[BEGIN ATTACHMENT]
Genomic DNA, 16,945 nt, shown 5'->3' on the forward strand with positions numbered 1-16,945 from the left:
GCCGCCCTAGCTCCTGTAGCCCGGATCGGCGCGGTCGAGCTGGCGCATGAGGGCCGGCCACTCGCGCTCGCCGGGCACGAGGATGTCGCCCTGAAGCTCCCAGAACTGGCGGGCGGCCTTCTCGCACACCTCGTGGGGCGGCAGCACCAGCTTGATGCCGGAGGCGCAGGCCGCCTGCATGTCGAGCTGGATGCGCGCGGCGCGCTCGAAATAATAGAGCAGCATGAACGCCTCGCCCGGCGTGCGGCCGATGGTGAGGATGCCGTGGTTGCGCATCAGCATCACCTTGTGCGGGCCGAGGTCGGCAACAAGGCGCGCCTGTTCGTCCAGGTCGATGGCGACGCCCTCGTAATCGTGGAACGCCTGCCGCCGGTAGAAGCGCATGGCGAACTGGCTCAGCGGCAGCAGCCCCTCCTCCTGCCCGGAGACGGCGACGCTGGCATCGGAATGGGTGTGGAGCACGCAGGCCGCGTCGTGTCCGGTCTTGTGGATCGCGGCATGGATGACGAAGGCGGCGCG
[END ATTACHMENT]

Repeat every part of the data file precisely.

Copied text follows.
Genomic DNA, 16,945 nt, shown 5'->3' on the forward strand with positions numbered 1-16,945 from the left:
GCCGCCCTAGCTCCTGTAGCCCGGATCGGCGCGGTCGAGCTGGCGCATGAGGGCCGGCCACTCGCGCTCGCCGGGCACGAGGATGTCGCCCTGAAGCTCCCAGAACTGGCGGGCGGCCTTCTCGCACACCTCGTGGGGCGGCAGCACCAGCTTGATGCCGGAGGCGCAGGCCGCCTGCATGTCGAGCTGGATGCGCGCGGCGCGCTCGAAATAATAGAGCAGCATGAACGCCTCGCCCGGCGTGCGGCCGATGGTGAGGATGCCGTGGTTGCGCATCAGCATCACCTTGTGCGGGCCGAGGTCGGCAACAAGGCGCGCCTGTTCGTCCAGGTCGATGGCGACGCCCTCGTAATCGTGGAACGCCTGCCGCCGGTAGAAGCGCATGGCGAACTGGCTCAGCGGCAGCAGCCCCTCCTCCTGCCCGGAGACGGCGACGCTGGCATCGGAATGGGTGTGGAGCACGCAGGCCGCGTCGTGTCCGGTCTTGTGGATCGCGGCATGGATGACGAAGGCGGCGCG